Work Philosophy


As an experienced Counselling Psychologist registered with the Health Professions Council of South Africa and guided by its Code of Ethics, I am committed to assisting people with their various life challenges, developmental issues and adjustment processes. Broadly speaking, my work aims at optimising clients’ emotional health and psychological well-being and helping them to access the strength and joy in their lives.

Despite the clarity of this vision, people’s experiences, challenges and needs change over time, much as the world, in general, continually shifts and evolves. As well, my work philosophy, ideas and style of therapy have transformed over the years and indeed, continue to do so. Despite these changes, I remain convinced that relationships lie at the core of our human experience, that our brains are wired for connection and that relational spaces and contexts that can provide us with love, safety and caring are nothing less than crucial. 

I know, from long experience, that warm, trusted and responsive relationships hold potential to nourish, nurture, strengthen and heal and that the eternal echoes of even the smallest acts of kindness can reverberate in astonishing and important ways. I have witnessed, first hand, how a slowed pace, unrushed time, quiet compassion, deep listening and rich presence allow us all to feel supported and to be healed throughout every phase of our lives – and perhaps especially so within an ever-changing world that is becoming progressively faster, busier and more digitally- and technologically-oriented.

Each model of psychotherapy has a particular vision or understanding of what makes up the inner worlds of human beings.  According to their particular understanding of the mind,  therapists work in specific ways, asking their clients certain questions in certain ways that aim at energising aspects of their lives towards healing and growth. Over the years, my work has been – and continues to be – guided and influenced by several theoretical models of psychology.  Narrative Therapy, Eriksonian Therapy, Ego State Therapy and Interpersonal Neurobiology have been some of the greatest inspirations and influences, to date.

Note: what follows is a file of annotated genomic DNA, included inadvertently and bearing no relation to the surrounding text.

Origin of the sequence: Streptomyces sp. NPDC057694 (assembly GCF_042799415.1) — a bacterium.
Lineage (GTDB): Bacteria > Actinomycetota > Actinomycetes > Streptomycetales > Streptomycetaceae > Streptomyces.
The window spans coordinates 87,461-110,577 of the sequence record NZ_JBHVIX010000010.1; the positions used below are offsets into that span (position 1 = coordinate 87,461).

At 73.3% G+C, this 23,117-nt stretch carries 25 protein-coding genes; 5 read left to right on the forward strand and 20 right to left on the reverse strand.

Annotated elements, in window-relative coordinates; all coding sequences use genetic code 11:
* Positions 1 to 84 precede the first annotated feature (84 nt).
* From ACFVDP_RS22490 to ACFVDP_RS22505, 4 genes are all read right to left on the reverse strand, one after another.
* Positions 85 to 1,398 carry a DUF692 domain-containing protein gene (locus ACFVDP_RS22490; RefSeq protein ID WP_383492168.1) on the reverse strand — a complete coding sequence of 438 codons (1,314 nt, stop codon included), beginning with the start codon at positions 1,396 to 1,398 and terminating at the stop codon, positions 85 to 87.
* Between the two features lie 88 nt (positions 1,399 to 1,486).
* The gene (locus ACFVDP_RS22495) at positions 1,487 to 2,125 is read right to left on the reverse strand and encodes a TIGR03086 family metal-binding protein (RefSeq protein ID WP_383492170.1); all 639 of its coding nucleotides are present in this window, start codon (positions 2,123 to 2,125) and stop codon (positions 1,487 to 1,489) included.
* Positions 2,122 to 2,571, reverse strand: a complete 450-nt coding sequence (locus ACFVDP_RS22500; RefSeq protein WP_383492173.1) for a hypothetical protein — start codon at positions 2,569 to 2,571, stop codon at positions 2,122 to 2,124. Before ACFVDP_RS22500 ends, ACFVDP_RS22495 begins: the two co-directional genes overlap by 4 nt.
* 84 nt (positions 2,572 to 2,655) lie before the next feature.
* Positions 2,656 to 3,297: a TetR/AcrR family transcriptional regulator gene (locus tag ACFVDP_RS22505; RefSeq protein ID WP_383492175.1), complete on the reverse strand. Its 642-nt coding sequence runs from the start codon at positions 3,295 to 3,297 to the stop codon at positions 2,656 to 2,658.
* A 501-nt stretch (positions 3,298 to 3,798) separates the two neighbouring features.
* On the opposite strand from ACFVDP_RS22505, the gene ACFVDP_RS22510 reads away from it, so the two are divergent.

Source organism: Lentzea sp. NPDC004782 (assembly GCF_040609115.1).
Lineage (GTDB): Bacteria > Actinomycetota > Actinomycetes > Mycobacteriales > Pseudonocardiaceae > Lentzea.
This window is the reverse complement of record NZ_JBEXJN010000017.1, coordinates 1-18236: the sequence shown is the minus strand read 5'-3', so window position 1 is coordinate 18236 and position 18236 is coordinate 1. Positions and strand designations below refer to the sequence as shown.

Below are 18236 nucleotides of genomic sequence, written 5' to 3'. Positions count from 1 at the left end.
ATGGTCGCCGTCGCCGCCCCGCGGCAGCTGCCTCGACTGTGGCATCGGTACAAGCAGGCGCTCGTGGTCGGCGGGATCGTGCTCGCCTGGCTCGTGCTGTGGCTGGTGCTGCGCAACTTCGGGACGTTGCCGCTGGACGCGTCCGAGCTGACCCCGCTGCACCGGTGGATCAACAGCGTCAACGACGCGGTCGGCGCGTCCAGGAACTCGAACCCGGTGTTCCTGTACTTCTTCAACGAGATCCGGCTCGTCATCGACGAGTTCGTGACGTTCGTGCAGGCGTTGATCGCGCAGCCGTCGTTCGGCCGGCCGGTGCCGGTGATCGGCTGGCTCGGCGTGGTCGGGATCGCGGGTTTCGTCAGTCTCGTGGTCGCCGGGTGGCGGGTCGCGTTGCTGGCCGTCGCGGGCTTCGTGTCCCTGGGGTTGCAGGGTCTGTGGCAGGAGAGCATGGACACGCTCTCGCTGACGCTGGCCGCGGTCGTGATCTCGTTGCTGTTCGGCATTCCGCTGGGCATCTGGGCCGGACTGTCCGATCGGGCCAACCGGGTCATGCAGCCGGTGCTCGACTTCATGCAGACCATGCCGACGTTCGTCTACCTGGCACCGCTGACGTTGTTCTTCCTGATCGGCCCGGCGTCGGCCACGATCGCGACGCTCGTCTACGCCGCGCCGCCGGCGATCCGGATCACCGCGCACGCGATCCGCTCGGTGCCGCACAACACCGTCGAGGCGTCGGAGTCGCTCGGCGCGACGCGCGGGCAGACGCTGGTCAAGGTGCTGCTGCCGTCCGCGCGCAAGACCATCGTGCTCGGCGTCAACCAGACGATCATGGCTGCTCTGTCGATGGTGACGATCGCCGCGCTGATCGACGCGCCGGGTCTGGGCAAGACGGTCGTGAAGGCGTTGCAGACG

Indeed, my work been influenced and nourished by the collective wisdom of people such as Michael White, Milton Erickson, Bonnie Badenoch, Dan Siegel, Jaak Panksepp, and Norman Doidge. Stephen Porges’ Polyvagal Theory also plays an important role in the way I understand human behaviour and in the way I work. In essence, my thinking has been impacted by the findings of contemporary research and newly revealed knowledge within the fields of neuroscience, brain functioning, learning, memory, emotions, life stage development, attachment and relationships.

In addition, creativity in all its enchanting forms continues to provide plenty of fascination and joy for me, both professionally and personally, and I infuse it into my work wherever and whenever there’s a chance that it could be helpful to my clients.